The consequences of this type of vagueness are apparent in trials for the research of strain impacts on juvenile delinquency. The theory appears to mean that innovation causes utilitarian kinds of delinquency although does not state whether strain clarifies common kinds of juvenile crime for example sabotage or personal crimes of a non-utilitarian character (Gibbons & Jones, 1975; Thio, 1975).
The theory is implied as to whether strain should foresee crime prevalence or frequency or both, or critical against non-critical types.
Akers’ operationalization of Agnew’s theory: Sources of strain
Akers (2000) has operationalized Agnew’s version of the Strain Theory, as follows:
“Failure to achieve positively valued goals: the gap between expectations and actual achievements will derive from short- and long-term personal goals, and some of those goals will never be realized because of unavoidable circumstances including both inherent weaknesses and opportunities blocked by others; and the difference between the view of what a person believes the outcome should be and what actually results increases personal disappointment. Frustration is not necessarily due to any outside interference with valued goals, but a direct effect on anger, and has indirect effects on serious crime and aggression. Agnew and White (1992) have produced empirical evidence suggesting that general strain theory was positively able to relate delinquents and drug users, and that the strongest effect on the delinquents studied was the delinquency of their peers. They were interested in drug use because it did not appear to represent an attempt to direct anger or escape pain, but “is used primarily to manage the negative affect caused by strain.”‘
Up to this stage, strain theory had been related with types of strain as opposed to sources of strain while the stress of one’s surroundings can be shown to involve with the expectations of just and fair results. These may be major events or minor “hassles” that build up and discourage over time. Frustration causes disappointment, bitterness, and anger – all the emotions normally linked with strain in criminology. It is normal for persons to feel pain when they are refused fair compensations for their efforts, especially when measured against the endeavors and compensations given to others for similar results. Agnew (1992) deals with anger as the most decisive emotion as it is almost always aimed outwards and is generally linked to breakdowns in relationships. Study shows that the stress/crime relationship seems to hold regardless of guilt emotions, age, and capacity to deal with when events take place simultaneously or in close sequence.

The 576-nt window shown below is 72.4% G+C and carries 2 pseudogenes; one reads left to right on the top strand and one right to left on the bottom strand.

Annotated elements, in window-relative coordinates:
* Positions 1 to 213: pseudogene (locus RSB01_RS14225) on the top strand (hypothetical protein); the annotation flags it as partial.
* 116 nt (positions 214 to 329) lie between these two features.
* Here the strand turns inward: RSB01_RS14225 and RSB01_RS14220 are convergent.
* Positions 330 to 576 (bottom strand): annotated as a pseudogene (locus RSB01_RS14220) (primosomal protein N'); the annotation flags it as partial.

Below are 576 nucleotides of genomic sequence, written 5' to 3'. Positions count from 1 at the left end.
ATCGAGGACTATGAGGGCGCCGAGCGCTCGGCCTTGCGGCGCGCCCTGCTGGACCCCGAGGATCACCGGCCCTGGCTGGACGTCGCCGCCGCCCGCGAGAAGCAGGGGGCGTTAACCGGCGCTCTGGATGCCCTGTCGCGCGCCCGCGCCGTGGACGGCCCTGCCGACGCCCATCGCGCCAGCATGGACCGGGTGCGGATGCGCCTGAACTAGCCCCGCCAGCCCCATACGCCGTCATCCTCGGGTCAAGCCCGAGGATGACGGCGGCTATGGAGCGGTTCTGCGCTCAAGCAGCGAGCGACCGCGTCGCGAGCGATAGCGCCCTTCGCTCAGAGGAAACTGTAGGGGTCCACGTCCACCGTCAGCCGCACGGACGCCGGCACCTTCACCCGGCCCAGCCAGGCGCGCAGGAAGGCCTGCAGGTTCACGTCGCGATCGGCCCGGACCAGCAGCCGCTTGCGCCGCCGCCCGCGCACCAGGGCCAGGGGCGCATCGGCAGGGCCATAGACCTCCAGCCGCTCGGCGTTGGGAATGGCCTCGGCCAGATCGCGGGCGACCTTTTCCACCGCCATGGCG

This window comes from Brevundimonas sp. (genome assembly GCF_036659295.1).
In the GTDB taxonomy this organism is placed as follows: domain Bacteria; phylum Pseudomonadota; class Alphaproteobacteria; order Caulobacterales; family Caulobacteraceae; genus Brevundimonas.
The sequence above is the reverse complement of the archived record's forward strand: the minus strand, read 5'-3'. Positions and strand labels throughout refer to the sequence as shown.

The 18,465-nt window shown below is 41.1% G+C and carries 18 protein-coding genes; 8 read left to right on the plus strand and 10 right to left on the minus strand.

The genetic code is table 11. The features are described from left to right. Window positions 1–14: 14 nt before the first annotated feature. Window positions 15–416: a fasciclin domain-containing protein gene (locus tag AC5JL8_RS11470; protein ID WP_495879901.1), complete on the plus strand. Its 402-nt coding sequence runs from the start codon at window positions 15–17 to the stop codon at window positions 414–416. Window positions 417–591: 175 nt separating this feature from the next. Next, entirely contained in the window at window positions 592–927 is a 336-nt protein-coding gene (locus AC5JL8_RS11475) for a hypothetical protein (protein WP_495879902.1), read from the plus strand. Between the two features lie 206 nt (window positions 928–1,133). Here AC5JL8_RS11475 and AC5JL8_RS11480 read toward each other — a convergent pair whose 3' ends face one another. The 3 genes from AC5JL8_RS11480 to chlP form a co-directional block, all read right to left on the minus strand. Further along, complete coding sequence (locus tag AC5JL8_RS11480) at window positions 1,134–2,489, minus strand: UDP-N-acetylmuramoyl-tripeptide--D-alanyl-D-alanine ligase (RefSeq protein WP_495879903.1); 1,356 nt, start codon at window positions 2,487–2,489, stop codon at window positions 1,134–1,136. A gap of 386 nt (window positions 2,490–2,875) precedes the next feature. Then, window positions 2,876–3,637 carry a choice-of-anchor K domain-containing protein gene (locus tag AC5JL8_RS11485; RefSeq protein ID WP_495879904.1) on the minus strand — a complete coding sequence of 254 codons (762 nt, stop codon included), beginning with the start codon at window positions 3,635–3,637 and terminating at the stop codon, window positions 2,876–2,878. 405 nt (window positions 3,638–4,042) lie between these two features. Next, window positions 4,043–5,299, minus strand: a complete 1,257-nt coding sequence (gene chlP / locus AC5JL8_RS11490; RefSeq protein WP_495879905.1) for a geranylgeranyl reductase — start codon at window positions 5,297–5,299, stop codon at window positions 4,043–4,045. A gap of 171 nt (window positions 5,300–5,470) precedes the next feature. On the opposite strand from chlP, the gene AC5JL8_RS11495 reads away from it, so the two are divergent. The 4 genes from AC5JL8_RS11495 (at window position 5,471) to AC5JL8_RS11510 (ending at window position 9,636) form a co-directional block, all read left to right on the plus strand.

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In 1992, Agnew maintained that strain theory could be fundamental in describing crime and deviance, however that it required review so that it was not attached to social class or cultural standards; however, re-focused on self standards. He mapped out a general strain theory that is neither structural nor interpersonal; however, emotional and motivated on an individual’s direct social status. He claimed that an individual’s concrete or anticipated failure to realize positively valued objectives, actual or expected removal of positive values, and actual or anticipated presentation of negative motivation all results in strain.
Strain appears from negative relationships with others. If persons are not dealt in the way that they anticipate or want to be dealt, they will lose their trust in the role others play for achieving goals. Anger and disappointment support unconstructive relationships. This will generally involve more one-sided action since there will be an innate wish to avoid unwanted rejections, supporting more general isolation. If specific rejections are general feelings that the situation is unjust or unfair, stronger and more negative feelings may inspire the person to engage in crime. This is especially true for younger people, and Agnew proposed that study concentrate on the overall , currency, duration, and grouping of such stressful events to find out whether a person deal with strain in a criminal or compliant way. He especially found temperament, intelligence, factors interpersonal skills, relationship with criminal peers and conservative social support important factors of self-efficacy.
Dubin (1959) judged deviance as a task of society, disputing the hypothesis that the deviant action resulting from circumstances of anomie is essentially damaging to society. For instance, a person in the ritualistic environment is still playing by the regulations and contributing to society. The only deviance lies in discarding one or more of its prescribed objectives. Dubin maintained that Merton’s concentration on the interactions between society’s stressed objectives, and institutionalized agreed methods was insufficient.